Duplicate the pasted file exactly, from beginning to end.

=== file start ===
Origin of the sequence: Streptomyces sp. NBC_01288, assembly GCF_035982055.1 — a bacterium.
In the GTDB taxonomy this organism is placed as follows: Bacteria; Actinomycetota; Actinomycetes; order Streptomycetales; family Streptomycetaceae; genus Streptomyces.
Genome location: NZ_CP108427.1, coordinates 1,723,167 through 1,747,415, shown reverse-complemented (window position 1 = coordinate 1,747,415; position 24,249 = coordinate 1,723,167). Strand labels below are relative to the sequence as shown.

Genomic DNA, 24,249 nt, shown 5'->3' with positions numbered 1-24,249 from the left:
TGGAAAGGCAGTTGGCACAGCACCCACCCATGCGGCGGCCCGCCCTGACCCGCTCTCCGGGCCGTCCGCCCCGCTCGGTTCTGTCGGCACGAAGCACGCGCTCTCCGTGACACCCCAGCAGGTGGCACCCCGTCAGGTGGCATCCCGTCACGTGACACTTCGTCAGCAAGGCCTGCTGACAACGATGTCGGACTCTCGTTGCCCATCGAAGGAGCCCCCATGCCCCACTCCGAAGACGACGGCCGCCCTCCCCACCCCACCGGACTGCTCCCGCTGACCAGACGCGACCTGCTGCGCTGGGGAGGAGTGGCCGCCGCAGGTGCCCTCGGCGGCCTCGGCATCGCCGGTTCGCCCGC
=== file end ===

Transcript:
Origin of the sequence: Streptomyces sp. NBC_01288, assembly GCF_035982055.1 — a bacterium.
In the GTDB taxonomy this organism is placed as follows: Bacteria; Actinomycetota; Actinomycetes; order Streptomycetales; family Streptomycetaceae; genus Streptomyces.
Genome location: NZ_CP108427.1, coordinates 1,723,167 through 1,747,415, shown reverse-complemented (window position 1 = coordinate 1,747,415; position 24,249 = coordinate 1,723,167). Strand labels below are relative to the sequence as shown.

Genomic DNA, 24,249 nt, shown 5'->3' with positions numbered 1-24,249 from the left:
TGGAAAGGCAGTTGGCACAGCACCCACCCATGCGGCGGCCCGCCCTGACCCGCTCTCCGGGCCGTCCGCCCCGCTCGGTTCTGTCGGCACGAAGCACGCGCTCTCCGTGACACCCCAGCAGGTGGCACCCCGTCAGGTGGCATCCCGTCACGTGACACTTCGTCAGCAAGGCCTGCTGACAACGATGTCGGACTCTCGTTGCCCATCGAAGGAGCCCCCATGCCCCACTCCGAAGACGACGGCCGCCCTCCCCACCCCACCGGACTGCTCCCGCTGACCAGACGCGACCTGCTGCGCTGGGGAGGAGTGGCCGCCGCAGGTGCCCTCGGCGGCCTCGGCATCGCCGGTTCGCCCGC